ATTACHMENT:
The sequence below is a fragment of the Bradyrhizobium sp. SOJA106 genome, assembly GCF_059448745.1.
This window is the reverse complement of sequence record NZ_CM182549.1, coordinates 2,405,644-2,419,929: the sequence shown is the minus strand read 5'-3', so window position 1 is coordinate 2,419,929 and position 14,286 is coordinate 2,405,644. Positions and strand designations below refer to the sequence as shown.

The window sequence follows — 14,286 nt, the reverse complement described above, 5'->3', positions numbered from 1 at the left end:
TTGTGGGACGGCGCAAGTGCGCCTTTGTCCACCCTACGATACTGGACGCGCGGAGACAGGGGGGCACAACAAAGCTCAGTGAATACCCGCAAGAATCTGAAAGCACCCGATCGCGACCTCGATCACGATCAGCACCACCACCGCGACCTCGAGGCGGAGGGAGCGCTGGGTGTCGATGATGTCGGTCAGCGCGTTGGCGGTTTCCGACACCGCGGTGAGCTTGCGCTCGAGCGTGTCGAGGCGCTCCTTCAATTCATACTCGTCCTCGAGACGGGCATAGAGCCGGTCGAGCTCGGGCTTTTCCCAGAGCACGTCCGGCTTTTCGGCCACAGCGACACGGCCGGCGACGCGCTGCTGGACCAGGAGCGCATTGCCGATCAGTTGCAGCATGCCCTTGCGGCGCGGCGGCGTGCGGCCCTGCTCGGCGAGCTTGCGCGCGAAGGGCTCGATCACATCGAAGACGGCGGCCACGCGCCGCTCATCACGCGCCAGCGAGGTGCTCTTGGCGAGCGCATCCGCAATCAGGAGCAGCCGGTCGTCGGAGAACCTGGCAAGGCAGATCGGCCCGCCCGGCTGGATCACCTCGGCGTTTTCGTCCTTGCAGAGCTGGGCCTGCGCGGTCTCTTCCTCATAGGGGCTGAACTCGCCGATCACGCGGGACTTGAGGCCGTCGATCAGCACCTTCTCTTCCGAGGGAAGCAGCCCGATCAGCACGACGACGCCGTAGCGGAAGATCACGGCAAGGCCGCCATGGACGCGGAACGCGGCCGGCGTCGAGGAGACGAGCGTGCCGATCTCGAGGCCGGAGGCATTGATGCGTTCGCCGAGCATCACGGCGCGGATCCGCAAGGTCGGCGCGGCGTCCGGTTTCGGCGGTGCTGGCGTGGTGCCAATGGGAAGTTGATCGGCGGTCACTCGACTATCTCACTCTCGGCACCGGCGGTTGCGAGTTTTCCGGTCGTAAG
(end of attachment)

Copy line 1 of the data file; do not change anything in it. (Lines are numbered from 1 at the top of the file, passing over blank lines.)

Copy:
The sequence below is a fragment of the Bradyrhizobium sp. SOJA106 genome, assembly GCF_059448745.1.